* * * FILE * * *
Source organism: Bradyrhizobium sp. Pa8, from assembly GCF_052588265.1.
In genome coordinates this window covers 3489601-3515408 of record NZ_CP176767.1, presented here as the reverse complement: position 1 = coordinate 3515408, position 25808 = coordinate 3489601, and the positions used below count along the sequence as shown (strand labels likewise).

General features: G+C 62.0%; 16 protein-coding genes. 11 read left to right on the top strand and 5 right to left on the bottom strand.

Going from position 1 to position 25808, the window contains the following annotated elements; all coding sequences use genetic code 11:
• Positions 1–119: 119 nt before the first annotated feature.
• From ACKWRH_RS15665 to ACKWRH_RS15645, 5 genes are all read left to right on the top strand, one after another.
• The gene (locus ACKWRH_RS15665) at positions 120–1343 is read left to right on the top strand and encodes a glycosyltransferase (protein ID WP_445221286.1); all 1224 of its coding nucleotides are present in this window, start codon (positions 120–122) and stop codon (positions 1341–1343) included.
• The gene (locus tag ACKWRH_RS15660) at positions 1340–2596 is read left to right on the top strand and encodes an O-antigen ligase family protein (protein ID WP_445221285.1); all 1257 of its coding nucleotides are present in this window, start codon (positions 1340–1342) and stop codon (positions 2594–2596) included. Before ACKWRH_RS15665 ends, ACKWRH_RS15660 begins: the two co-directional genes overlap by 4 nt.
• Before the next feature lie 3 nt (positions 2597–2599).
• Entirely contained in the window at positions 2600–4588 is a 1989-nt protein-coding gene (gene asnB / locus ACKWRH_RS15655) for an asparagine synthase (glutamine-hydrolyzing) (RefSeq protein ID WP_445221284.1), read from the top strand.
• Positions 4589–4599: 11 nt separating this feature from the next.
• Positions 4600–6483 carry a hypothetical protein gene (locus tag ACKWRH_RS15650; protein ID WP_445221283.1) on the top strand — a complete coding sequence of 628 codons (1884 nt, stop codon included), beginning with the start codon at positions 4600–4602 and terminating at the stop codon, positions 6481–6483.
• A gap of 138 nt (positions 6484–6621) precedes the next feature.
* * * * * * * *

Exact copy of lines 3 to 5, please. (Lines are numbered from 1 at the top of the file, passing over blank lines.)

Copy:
General features: G+C 62.0%; 16 protein-coding genes. 11 read left to right on the top strand and 5 right to left on the bottom strand.

Going from position 1 to position 25808, the window contains the following annotated elements; all coding sequences use genetic code 11:
• Positions 1–119: 119 nt before the first annotated feature.